The Beauty of Smoothie Bowls (Yes, They're Smoothies—in Bowls)
It's the new smoothie dilemma: Straw or spoon? Just when you thought the world of liquid meals was complete, along comes something new. The latest trend in purified food: Smoothie bowls. That's right, these are smoothies, but you eat them out of a bowl. Before you write off this craze as just as change of scenery for your smoothie, there are, apparently, a few key distinctions between an old-style smoothie you drink and the newer, smoothie-in-a-bowl versions.
Besides the obvious difference in how you consume it, smoothie bowls provide the opportunity to get even more creative with liquefied creations. Because smoothie bowls don't have to be slurped through a straw, cooks have the option to make the concoction as thick as they want -- blending in ingredients like seeds, frozen bananas, nut butters or even avocado for added heft and texture.
"Smoothie bowls are essentially more nutrient-dense smoothies, thick enough to eat with a spoon and often topped with fruits, nuts, seeds, muesli or granola," explains McKel Hill, MS, RD, and creator of the plant-based, whole foods blog Nutrition Stripped. "Think of smoothie bowls as the new cereal -- like cereal 2.0."
These bowls are showing up all over the food blogosphere, popular in part because of how photogenic they are. Adorned with colorful slices of fruit and strategically positioned nuts and seeds, these bowls can look like edible works of art.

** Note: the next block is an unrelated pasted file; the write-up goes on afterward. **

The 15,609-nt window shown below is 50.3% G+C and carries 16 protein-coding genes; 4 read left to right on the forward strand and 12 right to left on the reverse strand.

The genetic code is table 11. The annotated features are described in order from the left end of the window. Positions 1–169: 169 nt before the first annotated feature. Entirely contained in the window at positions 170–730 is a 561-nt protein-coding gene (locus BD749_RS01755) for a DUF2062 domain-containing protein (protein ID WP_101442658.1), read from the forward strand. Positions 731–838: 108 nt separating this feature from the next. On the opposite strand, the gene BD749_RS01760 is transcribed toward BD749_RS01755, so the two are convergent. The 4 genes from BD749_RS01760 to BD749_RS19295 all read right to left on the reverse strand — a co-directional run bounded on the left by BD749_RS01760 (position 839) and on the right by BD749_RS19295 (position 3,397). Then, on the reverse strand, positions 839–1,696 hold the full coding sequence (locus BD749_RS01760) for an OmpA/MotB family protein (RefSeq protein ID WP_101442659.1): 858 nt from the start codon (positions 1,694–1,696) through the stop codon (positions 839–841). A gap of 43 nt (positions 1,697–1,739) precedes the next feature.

But while basking in the glow of your smoothie bowl's health halo, don't forget to be conscious of calories. "Smoothie bowls can be deceiving calorically," says Kristine Clark, PhD, RD, director of sports nutrition at Penn State University. "Once you start adding yogurt, peanut butter, nuts and granola, you can easily end up with several hundred more calories than you might suspect."
If your goal is just a quick, healthy snack, follow Clark's advice and keep portions in check. "But you can also make a smoothie bowl into a filling and nutritious meal," says Tess Masters, author of The Blender Girl Cookbook, who likes to make a gazpacho-style smoothie bowl topped with fresh chopped vegetables. "I also love sweet, dessert smoothie bowls -- which people have been doing for many, many years under another name. It's called a pudding!"
2 tablespoons of chia seeds (soaked for at least 20 minutes in some of the coconut milk)
Add all ingredients to Vitamix or other high-speed blender and process until thick and creamy. The texture should be very thick; if too thick, then add more almond or coconut milk. If you stick a spoon into the mixture, the mixture should be able to be thick enough to stay on the spoon; if not, add ice or more frozen bananas.
Sally Wadyka is a Boulder, Colorado-based journalist who writes about nutrition, health and wellness.